The word Chuluota has several meanings "Isle of Pines," or "Pine Island," or "Land of Lakes and Pines" or "beautiful place," depending upon whom you ask. The pronunciation is a derivative of the Creek Indian word “Chuluoto.” Here at City Hall, Chuluota is the given name to a public art piece donated by a local mixed-media artist named Ron Wallace.

Ron Wallace is a proud Palm Coast resident, award-winning sculptor, painter, and mixed-media artist who uses primarily organic materials in all of his work. Ron is inspired by nature and mostly, by creatures of the sea.

Wallace states, “My art work is something that gives me a place to go and focus on nothing else, but what I am working on at the time. I was a scuba diver for 35 years, diving old wrecks up and down the east coast and around the world. Those years left a big impression on the sights and critters I have seen, and try to create my vision of them. My eagle was the first piece to even impress me on how he turned out. I think that is why I wanted to share it with lots of people and hope most would feel the same. What better place than City Hall!”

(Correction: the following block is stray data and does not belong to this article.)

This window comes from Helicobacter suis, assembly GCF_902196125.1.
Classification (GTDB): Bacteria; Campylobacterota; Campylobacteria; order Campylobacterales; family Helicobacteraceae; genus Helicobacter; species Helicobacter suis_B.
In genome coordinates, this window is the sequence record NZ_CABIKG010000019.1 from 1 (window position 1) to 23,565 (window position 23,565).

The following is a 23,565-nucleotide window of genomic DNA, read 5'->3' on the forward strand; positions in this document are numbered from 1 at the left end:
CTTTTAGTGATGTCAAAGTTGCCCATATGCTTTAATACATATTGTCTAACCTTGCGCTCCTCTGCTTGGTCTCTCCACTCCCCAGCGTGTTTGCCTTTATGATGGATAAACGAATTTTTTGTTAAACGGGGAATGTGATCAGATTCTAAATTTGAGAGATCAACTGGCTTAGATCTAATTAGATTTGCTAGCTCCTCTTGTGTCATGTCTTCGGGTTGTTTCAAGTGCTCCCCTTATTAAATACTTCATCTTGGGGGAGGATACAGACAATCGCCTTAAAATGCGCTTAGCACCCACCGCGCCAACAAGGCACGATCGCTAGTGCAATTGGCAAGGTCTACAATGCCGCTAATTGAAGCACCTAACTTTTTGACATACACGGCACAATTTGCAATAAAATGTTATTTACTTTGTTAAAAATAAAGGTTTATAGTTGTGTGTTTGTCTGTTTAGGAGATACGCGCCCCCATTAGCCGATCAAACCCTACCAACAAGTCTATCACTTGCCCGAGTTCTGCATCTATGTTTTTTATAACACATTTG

Chuluota the eagle is a combination of welded steel, palm tree prawns, epoxy, paint and glue. He sits upon a natural driftwood pedestal that was found in the canals of Palm Coast. This beautiful sculpture took approximately three weeks to complete.

Chuluota is currently located in the City Hall building hallway outside of the Community Development Department. Visitors are welcome during normal office hours. You can find more of his collection at Ron Wallace Studios or local art shows. His next exhibit will be featured at the 11th Annual Old Town Art Show in downtown Saint Augustine at Francis Field on April 9th and 10th.

Palm Coast is fortunate to have numerous arts organizations and local artists flourishing in the city. There is a variety of Public Art pieces on display all across the City of Palm Coast and can be found at